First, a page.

16/9 monitors do not impress me... yet - Canadian TV, Computing and Home Theatre Forums
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post #1 of 34 (permalink) Old 2009-01-05, 02:08 PM Thread Starter
 
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16/9 monitors do not impress me... yet

There are two lcd monitors in use in this house. Wife has a 4/3 19 incher and I have a Viewsonic model 2021, also 4/3 ratio. Just purchased a non-returnable, refurbished 16/9 24 inch Samsung from a close out type store. I thought my computer was fairly up to date but none of the bells and whistles function on my computer such as Magic Tune, automatic setup etc. All family photos look like everyone suddenly gained 20 pounds (@Xmas?? ). Horizontal linearity adjustment seems to be a non adjustment. Is this a common problem with these wide skinny monitors? My video card is a NVidea. I can adjust brightness, contrast and gamma. I cannot adjust Image Sharpening although that function shows up on the display settings. The slider washes out and cannot be moved. I have stayed with 1024 x 768. Higher settings are too small for these tired old 77 year old eyes. Refresh rate is 75hz. Comments on my "problems" are most welcome. sailmaker
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post #2 of 34 (permalink) Old 2009-01-05, 02:14 PM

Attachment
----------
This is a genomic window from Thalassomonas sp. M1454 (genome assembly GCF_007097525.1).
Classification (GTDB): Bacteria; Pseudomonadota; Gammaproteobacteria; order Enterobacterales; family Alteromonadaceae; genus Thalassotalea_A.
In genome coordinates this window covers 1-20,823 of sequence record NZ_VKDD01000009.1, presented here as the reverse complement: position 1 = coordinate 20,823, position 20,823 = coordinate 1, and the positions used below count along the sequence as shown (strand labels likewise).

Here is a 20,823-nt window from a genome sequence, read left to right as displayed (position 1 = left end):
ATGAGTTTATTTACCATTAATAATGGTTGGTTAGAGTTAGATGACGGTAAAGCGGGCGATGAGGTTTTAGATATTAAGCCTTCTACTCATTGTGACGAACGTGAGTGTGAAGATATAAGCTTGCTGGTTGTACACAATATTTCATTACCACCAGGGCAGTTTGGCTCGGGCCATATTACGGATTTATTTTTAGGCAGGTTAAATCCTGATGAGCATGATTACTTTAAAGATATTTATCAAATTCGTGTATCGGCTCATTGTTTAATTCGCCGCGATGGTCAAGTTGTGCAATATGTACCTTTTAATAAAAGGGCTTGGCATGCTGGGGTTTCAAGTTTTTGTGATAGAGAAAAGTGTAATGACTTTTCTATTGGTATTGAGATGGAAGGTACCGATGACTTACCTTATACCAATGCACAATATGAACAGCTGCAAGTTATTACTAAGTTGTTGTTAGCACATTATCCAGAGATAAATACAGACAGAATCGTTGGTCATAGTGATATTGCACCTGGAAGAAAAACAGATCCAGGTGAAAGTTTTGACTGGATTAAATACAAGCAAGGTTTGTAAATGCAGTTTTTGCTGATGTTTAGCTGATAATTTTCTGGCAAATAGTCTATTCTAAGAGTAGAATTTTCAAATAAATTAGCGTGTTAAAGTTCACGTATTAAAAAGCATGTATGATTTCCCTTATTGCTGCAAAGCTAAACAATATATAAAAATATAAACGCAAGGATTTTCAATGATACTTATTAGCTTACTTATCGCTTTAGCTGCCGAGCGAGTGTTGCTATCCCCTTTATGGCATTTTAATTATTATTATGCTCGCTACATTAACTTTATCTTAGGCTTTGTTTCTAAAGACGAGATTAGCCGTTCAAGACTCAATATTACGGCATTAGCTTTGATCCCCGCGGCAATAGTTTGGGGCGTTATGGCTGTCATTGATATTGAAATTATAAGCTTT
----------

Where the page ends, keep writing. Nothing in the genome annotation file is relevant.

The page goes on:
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Larger monitors are meant to be run at their native resolutions (probably 1920X1200). The sharpness will not be there unless you run it at its 'proper' resolution. You can try increasing the font size and icon size and see if that helps.
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post #3 of 34 (permalink) Old 2009-01-05, 02:19 PM
 
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>>>>>All family photos look like everyone suddenly gained 20 pounds......I have stayed with 1024 x 768<<<

If you are going to hook up a widescreen monitor (16:9) to your computer, you should set your computer to output a 16:9 resolution. If you send it a 4:3 resolution (such as 1024x768), everything gets stretched horizontally to fit the widescreen format, thus making everyone look fat.

If the resolution selected makes text look small, try changing the size of the text within the program you are using.
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post #4 of 34 (permalink) Old 2009-01-05, 02:21 PM
 
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Quicksilver is correct. A 16x9 LCD will look terrible if not run at it's native resolution (24 is probably 1680x1050) but your graphics card should be able to run in 1440x900 or even 1280x800 to at least maintain the aspect ratio and make your pictures look normal. If your slider in the display properties do not have those ratios, make sure you have installed the driver for that monitor that came with it and make sure you have the latest graphics driver installed. If the monitor shows as a plug and play LCD then it will need the monitor driver installed so it will tell windows what resolution's it can handle.
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post #5 of 34 (permalink) Old 2009-01-05, 02:24 PM